Coronavirus restrictions see Biden’s 2020 campaign operate from behind closed doors
To mark the anniversary of his campaign, Biden can’t celebrate with a rally and his team can’t open new offices and collect names and addresses of supporters
Then he rode an Amtrak train from the District of Columbia to Wilmington, Delaware.
Once he arrived, he stopped at Gianni’s Pizza, shook hands with friends and fielded questions from reporters, who crowded so tightly that he joked that someone might get hit as he tried to drive away.
A year later, the Acela isn’t running. Much of Amtrak’s ordinary service isn’t, either. Gianni’s is open only for takeout. And Mr Biden, now the presumptive Democratic nominee, spends his days mostly inside his home.
“Here we are, doing a virtual campaign, which has never been done before,” said South Carolina state senator Dick Harpootlian, a Democrat, a longtime friend of Mr Biden’s who pushed him to enter the race. Mr Harpootlian said he’s been hosting fundraisers, knocking on doors and attending rallies for presidential candidates for decades.
“Those are the mechanisms that I’m used to, that I grew up with, if you will,” he said. “And many of those mechanisms are out the window.”
To mark the anniversary of his campaign, Mr Biden can’t celebrate with a rally. His team can’t open new offices and collect names and addresses of supporters.
Instead, staffers learned to sew masks for distribution to those who need them most. That work is part of an effort to focus on the front-line health-care workers and first responders who have put themselves in danger as the novel coronavirus has ravaged the country.
Mr Biden’s advance team made calls to thank nurses and first responders. And some called to check on their contacts in communities — not asking for their votes but enquiring whether they needed help.
Mr Biden also has been making calls to first responders. On Friday, he held a 30-minute Zoom call with a nurse in Wisconsin. When the call ended, Mr Biden decided to call her family too.
Kate Bedingfield, Mr Biden’s deputy campaign manager, said that Mr Biden’s message hasn’t changed. “One year ago, vice president Biden said we are in a battle for the soul of America,” she said. “As we watch Donald Trump consistently put his own politics first amidst a global pandemic and an economic crisis unlike anything we’ve seen in a generation, that’s even truer today.”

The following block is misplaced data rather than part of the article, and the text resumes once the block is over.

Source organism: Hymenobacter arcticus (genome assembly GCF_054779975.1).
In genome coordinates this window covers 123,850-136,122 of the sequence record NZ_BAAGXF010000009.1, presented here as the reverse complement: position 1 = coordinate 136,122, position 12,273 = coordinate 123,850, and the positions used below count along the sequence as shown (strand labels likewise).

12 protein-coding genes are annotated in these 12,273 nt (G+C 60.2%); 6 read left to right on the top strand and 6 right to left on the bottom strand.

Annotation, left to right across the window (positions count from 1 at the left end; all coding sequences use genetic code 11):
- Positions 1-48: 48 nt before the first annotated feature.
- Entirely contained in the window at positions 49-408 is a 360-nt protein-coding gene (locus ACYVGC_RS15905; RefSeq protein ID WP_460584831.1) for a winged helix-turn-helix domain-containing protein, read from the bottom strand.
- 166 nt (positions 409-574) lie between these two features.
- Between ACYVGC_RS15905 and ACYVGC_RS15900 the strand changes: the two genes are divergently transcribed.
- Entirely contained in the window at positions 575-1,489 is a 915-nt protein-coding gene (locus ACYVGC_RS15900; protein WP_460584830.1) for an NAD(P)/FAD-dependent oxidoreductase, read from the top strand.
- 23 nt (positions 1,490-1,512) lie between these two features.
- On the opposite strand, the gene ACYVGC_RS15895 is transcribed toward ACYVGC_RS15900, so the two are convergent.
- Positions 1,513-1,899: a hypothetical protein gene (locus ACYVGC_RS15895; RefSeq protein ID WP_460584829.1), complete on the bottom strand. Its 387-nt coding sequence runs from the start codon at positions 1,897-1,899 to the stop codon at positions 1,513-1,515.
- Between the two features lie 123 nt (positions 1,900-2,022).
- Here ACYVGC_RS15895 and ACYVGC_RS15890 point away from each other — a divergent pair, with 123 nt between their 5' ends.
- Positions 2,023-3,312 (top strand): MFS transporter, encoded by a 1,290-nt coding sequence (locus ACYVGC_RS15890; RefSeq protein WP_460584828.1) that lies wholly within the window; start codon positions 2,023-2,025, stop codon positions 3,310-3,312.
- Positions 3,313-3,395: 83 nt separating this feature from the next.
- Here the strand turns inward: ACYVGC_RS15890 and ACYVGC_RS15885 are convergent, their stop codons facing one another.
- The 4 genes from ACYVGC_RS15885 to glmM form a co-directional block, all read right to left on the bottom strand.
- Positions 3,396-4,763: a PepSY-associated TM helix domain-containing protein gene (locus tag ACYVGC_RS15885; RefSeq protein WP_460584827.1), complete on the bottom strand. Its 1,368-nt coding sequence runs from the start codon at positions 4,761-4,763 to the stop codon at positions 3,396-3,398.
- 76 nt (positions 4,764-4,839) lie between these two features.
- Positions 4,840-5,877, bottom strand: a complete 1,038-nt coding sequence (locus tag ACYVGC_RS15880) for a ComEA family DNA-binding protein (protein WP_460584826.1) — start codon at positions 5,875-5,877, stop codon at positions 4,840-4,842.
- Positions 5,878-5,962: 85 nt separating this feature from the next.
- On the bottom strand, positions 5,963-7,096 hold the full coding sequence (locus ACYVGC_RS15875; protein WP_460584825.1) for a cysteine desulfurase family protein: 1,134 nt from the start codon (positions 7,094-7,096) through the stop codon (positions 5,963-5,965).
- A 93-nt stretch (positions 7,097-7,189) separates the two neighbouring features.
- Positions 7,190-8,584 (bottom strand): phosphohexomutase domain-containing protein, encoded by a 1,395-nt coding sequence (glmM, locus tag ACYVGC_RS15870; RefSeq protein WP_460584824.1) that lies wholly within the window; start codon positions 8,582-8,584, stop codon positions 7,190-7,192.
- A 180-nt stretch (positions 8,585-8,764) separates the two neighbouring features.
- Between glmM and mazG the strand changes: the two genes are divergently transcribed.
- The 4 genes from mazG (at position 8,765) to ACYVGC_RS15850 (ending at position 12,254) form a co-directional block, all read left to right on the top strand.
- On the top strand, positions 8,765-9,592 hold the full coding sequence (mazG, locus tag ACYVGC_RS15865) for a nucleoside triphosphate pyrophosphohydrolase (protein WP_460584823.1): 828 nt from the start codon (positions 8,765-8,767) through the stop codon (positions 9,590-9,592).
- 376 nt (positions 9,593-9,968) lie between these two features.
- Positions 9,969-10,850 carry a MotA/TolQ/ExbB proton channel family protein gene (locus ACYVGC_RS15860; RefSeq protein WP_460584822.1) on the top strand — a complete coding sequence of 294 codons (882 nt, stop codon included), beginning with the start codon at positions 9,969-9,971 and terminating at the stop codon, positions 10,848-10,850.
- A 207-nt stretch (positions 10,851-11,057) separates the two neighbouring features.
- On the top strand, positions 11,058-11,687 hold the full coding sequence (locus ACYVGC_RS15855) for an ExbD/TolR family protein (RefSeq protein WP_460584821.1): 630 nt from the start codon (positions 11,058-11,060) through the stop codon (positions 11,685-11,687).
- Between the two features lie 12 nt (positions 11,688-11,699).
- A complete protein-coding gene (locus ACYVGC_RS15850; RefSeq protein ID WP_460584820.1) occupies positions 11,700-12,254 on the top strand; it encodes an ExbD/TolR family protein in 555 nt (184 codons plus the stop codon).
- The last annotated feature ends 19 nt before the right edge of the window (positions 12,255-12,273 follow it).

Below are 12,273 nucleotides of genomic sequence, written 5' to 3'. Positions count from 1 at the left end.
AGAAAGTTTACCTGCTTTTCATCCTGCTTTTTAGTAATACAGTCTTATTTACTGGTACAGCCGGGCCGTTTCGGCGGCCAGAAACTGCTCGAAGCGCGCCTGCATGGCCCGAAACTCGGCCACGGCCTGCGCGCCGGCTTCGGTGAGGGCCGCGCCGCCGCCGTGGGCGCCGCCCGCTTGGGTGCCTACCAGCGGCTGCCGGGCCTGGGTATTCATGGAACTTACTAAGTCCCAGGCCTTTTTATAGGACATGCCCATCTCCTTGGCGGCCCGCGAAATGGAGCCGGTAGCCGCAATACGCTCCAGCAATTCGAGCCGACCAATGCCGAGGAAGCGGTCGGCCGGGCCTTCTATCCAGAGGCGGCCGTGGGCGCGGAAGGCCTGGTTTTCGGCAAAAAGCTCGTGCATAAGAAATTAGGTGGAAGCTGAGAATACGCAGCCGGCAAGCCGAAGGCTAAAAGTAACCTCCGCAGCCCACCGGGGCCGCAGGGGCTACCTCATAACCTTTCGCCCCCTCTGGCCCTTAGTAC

But nearly everything else has changed.
Take fundraising. Former Pennsylvania governor Ed Rendell, who hosted Mr Biden’s first fundraising event as a presidential candidate last year, recalled a room that was packed with donors. Now Mr Biden hosts Zoom calls — and the vibe is a little different. One potential donor called into a recent event from his treadmill.
When Biden entered the presidential race, the field was crowded — and competitive. Sen. Bernie Sanders, I-Vt., was raising millions from grass-roots donors. The campaign of Sen. Elizabeth Warren, D-Mass., was on the rise. Pete Buttigieg was still the mayor of South Bend, Indiana, and beginning to register in the polls. He went on to win the Iowa caucuses.
Now they’re, mostly, singing new tunes.
“A year ago, Joe Biden announced his campaign based on a belief that we’re in a battle for the soul of the nation,” Mr Buttigieg said in a video he posted to Twitter on Saturday to support Mr Biden’s efforts. “I don’t have to tell you that a lot has changed since then.”
“I’m joining @JoeBiden and thanking our essential workers,” wrote Ms Warren in a social media post, adding her voice to the chorus of defeated rivals following the campaign’s lead.
Sens. Kamala Harris, D-Calif., and Amy Klobuchar, D-Minn., along with former congressman Beto O’Rourke of Texas, also posted supportive #SoulSaturday messages for Mr Biden.
Some dynamics do not shift so quickly. Though Mr Sanders has endorsed Mr Biden, he did not take to Twitter to wish the Biden campaign happy birthday, at least as of Saturday evening. His spokesman could not be reached immediately to determine if he’d participated in any other way.
Mr Biden’s allies say the biggest difference between now and a year ago is the importance of the election.
“The world’s changed,” said Mr Harpootlian. “Campaigns have changed. This campaign has changed. But the stakes could have never been higher. We wanted to win a year ago. But there is a scenario, a year ago, where, maybe we don’t pull it off. But the stakes have become so much higher now that that is not an option.”
But they acknowledge that the new normal hides Mr Biden’s strength as a retail campaigner.
“I think that hampers a guy like Joe Biden, who, look, he’s best one-on-one,” Mr Harpootlian said. “He’s best speaking to a crowd of 10,000. He’s best letting people feel that honesty and sincerity. It’s hard to do that on a zoom call.”
But, Mr Harpootlian noted: The field is level. President Trump too must forgo his famous rallies.
“It’s a detriment to both him and Trump,” said Mr Rendell.
Mr Biden, he said, gets his energy from being with people. Zoom meetings can come close to replicating that feel — but not entirely, he said.
“It’s not the same,” said Mr Rendell. “It’s not the same for someone who has got tremendous personal warmth, which Biden has.”
And when Mr Biden launched a year ago, newsrooms were chock-full of people. When this reporter stopped in Saturday to pick up supplies at her desk, she stood in a room that was completely empty.
The Washington Post